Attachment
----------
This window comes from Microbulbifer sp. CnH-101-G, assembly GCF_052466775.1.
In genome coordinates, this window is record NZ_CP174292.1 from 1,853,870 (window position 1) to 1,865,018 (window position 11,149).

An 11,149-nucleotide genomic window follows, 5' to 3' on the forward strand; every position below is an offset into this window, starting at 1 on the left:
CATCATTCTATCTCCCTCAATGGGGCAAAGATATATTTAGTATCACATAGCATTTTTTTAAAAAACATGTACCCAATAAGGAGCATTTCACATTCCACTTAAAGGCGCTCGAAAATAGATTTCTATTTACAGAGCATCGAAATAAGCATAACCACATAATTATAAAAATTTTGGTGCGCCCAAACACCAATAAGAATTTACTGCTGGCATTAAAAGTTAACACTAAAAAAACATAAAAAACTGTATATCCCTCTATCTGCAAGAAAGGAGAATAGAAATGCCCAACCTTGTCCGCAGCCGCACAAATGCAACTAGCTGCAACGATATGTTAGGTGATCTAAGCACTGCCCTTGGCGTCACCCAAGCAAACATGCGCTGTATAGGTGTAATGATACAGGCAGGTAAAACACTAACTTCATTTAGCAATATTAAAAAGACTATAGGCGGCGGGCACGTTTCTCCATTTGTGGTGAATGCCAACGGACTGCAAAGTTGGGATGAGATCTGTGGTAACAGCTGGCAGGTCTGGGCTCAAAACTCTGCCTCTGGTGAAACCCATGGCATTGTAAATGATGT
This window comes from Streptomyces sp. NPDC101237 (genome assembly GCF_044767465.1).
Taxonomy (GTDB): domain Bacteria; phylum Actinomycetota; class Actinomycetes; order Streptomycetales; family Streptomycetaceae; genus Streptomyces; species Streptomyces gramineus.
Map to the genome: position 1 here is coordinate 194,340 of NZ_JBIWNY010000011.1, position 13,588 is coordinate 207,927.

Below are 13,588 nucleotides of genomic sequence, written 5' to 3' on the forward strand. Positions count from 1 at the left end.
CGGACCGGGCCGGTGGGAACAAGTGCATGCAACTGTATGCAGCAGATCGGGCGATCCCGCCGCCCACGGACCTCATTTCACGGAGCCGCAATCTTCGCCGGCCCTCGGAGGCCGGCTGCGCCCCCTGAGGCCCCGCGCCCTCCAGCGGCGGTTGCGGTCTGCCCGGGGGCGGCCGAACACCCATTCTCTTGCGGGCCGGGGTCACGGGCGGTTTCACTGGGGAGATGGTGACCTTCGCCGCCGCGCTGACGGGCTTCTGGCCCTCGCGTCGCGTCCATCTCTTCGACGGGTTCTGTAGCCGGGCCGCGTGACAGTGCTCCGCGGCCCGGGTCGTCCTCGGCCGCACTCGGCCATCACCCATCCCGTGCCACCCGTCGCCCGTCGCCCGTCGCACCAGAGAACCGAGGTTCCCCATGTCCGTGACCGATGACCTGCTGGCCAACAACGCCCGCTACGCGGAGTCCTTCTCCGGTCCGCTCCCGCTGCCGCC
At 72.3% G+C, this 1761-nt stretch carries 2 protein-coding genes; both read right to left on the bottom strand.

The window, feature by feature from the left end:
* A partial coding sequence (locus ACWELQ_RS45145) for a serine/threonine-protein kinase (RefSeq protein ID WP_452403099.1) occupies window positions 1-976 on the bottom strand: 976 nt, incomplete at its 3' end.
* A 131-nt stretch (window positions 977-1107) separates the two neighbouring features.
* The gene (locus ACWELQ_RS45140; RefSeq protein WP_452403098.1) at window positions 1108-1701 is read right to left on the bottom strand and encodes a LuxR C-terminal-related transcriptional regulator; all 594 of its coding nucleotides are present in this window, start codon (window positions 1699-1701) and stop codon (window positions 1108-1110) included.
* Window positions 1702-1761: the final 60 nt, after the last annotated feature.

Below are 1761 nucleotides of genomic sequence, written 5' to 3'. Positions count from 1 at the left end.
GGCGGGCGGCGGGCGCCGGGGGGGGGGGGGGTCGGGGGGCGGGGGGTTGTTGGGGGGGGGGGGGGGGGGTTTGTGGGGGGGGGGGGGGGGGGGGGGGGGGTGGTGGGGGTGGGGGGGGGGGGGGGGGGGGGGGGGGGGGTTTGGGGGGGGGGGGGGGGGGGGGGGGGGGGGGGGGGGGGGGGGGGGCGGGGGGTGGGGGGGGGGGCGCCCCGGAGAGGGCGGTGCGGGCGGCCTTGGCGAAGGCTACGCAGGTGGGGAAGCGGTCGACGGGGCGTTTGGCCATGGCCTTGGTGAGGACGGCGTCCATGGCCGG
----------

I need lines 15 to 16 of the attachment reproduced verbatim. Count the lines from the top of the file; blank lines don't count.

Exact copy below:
* Window positions 1702-1761: the final 60 nt, after the last annotated feature.

Below are 1761 nucleotides of genomic sequence, written 5' to 3'. Positions count from 1 at the left end.